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Review Article

 

Ebola Virus Disease- An Overview

 

Aadithya Tamilarasan, Meignanalakshmi Sundaram, Vijayarani Kumanan

Department of Animal Biotechnology, Faculty of Basic Sciences, Tamilnadu Veterinary and Animal Sciences University (TANUVAS) Madras Veterinary College, Chennai-7, India.

 

Abstract | Ebola virus disease (EVD), formerly known as Ebola haemorrhagic fever, is a severe, often fatal illness, with a case fatality rate of upto 90%. It is a severe contagious zoonotic disease affecting humans and non-human primates. It is caused by a virus belongs to the genus Ebola of Filoviridae family. This virus is a single stranded negative sense RNA consists of four glycoprotein which is required for replication and transcription. It can be transmitted to humans through direct contact with blood, tissue, body fluids and secretions from an infected animal or human. The Ebola virus (EBOV) is the cause of an emerging disease that may be harbored across a much larger geographic range then previously assumed. The present large outbreak of EBOV illustrates how an emerging disease may start and spread, the difficulty of containment and the socio-political factors that may appear during an emerging disease outbreak. There are no licensed specific treatments or vaccine available for use in people or animals.

 

Keywords | Ebola virus, Fruit bats, ELISA, RT-PCR, Reverse genetics.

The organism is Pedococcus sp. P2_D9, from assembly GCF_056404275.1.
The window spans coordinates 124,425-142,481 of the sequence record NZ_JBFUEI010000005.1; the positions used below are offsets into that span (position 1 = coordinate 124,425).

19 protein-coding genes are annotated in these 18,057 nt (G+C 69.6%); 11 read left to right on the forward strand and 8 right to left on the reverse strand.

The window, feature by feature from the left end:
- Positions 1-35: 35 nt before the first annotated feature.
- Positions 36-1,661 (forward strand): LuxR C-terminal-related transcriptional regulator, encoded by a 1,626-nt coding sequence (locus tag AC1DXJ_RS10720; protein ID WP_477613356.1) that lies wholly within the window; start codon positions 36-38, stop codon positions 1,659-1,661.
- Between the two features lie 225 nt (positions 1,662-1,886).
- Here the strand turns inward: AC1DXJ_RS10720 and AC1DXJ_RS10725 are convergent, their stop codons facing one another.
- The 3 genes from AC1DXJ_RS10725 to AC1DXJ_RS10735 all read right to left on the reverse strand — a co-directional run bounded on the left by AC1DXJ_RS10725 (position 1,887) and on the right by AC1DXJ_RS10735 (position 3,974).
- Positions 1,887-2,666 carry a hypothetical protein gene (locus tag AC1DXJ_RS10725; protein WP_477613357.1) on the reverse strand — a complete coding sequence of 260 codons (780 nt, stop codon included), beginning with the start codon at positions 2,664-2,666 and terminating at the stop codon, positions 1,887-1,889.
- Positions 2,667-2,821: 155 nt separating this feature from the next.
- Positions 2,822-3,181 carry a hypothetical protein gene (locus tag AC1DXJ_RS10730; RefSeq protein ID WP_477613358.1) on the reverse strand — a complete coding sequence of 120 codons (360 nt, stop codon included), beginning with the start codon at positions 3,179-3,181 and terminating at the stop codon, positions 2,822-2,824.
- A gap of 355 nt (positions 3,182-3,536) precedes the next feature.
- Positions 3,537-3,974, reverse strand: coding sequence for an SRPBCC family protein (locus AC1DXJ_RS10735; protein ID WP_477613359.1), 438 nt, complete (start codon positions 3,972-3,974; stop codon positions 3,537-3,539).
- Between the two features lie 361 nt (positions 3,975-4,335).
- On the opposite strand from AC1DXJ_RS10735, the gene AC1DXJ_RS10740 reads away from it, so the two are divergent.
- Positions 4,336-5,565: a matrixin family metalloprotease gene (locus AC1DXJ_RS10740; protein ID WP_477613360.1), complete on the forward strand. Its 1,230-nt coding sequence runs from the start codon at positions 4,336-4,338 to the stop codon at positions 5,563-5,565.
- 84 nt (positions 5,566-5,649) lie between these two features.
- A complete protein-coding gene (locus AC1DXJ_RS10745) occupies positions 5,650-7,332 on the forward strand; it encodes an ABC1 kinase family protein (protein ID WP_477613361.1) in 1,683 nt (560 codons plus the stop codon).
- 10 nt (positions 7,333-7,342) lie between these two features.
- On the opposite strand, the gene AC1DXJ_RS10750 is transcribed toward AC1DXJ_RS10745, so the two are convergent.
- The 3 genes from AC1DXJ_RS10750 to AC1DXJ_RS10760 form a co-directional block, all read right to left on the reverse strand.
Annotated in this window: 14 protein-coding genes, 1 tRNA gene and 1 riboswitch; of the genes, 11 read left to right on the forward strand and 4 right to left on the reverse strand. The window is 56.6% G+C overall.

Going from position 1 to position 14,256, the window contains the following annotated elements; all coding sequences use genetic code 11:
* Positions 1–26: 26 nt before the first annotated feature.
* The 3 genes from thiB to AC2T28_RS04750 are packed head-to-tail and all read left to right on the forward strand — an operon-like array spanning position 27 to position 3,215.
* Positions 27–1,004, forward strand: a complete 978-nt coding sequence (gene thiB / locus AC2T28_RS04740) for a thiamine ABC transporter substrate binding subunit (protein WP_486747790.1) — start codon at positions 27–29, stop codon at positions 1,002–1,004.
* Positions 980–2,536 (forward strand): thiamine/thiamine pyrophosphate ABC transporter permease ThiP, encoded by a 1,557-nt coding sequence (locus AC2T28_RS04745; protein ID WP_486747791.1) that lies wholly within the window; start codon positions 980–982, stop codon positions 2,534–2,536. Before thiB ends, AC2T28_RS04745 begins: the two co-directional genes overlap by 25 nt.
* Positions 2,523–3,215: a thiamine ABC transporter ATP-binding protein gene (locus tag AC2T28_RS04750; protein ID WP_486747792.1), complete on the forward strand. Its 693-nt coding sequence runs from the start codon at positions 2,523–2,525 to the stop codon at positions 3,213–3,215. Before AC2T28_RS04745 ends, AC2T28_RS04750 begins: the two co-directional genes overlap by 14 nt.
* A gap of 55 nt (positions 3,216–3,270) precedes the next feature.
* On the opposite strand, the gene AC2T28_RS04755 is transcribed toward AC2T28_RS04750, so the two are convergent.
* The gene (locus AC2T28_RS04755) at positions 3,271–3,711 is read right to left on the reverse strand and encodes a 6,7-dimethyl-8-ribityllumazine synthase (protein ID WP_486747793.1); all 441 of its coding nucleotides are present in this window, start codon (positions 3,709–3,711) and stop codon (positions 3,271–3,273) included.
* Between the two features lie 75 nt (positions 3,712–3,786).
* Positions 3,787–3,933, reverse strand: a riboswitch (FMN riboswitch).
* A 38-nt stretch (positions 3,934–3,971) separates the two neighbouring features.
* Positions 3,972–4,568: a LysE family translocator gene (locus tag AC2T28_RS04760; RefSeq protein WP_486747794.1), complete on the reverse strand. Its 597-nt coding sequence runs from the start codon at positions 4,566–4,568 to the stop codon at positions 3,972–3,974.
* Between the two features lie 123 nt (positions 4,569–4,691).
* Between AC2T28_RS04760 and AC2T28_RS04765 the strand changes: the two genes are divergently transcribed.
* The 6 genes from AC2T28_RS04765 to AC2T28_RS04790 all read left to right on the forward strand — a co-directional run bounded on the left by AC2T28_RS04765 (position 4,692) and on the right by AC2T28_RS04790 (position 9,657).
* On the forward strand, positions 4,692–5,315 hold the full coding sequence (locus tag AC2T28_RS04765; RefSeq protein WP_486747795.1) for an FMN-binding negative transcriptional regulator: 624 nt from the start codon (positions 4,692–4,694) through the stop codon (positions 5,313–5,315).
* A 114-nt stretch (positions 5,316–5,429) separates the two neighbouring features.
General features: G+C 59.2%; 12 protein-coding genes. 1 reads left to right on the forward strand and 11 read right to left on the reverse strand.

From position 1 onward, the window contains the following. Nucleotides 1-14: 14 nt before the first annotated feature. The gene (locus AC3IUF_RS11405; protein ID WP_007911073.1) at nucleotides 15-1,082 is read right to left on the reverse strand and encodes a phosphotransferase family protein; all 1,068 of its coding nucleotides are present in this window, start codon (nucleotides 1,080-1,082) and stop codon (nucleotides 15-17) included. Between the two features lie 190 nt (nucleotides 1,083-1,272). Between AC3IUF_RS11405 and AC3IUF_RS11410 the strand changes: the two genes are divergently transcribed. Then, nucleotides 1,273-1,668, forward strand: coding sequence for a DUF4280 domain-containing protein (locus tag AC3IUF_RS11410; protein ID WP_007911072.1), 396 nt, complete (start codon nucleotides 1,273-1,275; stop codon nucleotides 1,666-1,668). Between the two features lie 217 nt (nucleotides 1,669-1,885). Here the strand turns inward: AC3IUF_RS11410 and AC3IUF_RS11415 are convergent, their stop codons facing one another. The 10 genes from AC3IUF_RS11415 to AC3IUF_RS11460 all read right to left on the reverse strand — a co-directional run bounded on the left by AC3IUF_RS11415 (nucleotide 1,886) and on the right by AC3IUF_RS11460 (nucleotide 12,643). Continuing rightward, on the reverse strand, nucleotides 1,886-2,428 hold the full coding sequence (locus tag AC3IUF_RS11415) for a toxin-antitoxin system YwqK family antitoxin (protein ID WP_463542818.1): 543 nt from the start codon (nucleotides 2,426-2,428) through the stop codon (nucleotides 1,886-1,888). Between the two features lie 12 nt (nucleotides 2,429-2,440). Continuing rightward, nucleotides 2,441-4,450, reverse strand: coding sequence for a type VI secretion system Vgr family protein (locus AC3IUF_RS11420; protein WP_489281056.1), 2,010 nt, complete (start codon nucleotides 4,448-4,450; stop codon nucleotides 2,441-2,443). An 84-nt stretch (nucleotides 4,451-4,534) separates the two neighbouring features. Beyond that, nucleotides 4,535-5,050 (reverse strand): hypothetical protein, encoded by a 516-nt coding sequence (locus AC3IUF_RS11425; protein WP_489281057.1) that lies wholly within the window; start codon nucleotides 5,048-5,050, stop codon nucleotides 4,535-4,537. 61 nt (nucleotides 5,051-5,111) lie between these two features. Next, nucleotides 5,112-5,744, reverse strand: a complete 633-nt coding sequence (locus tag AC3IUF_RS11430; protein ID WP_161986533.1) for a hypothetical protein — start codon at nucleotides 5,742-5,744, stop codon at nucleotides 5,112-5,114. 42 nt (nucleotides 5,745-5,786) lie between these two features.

Editor | Kuldeep Dhama, Indian Veterinary Research Institute, Uttar Pradesh, India.

Received | March 05, 2018; Accepted | April 27, 2018; Published | September 24, 2018

*Correspondence | S Meignanalakshmi, Department of Animal Biotechnology, Faculty of Basic Sciences, Tamilnadu Veterinary and Animal Sciences University (TANUVAS) Madras Veterinary College, Chennai-7, India; Email: smeignanalakshmi@gmail.com

Citation | Aadithya T, Meignanalakshmi S, Vijayarani K (2018). Ebola virus disease- an overview. Adv. Anim. Vet. Sci. 6(11): 467-475.

DOI | http://dx.doi.org/10.17582/journal.aavs/2018/6.11.467.475

ISSN (Online) | 2307-8316; ISSN (Print) | 2309-3331

Copyright © 2018 Aadtithya et al. This is an open access article distributed under the Creative Commons Attribution License, which permits unrestricted use, distribution, and reproduction in any medium, provided the original work is properly cited.

 

INTRODUCTION

 

The epidemic of Ebola haemorrhagic fever (now called Ebola virus disease) observed in 2014 in West Africa is the largest outbreak which occurred since the first case of this disease in 1976. Compared with the previous epidemics the number of cases and death has been increased. According to the WHO (World Health Organisation) report of November 21, 2014, the total number of confirmed or suspected cases in the current outbreak is 15,351, with 5,459 reported deaths. Guinea, Liberia and Sierra Leone are the most affected countries (Barbara et al., 2014). EVD is transmitted to human through contact with blood, secretions, organs or other body fluids of infected animals including chimpanzees, gorillas, fruit bats, monkeys, forest antelopes and porcupines. Human-to-human transmission is possible through direct contact with blood, secretions, organs or other body fluids of infected people and indirect contact with environment contaminated with such fluids (Bausch et al., 2007). Healthcare workers are more prone for infection because the control measures are strictly practiced and they get infection frequently when they come in close contact with patients. The risk for person-to-person transmission of Ebola virus is highest during the latter stage of illness, when vomiting, diarrhoea and haemorrhage may lead to splash and droplet generation.

 

Historical Outbreaks and Studied Cases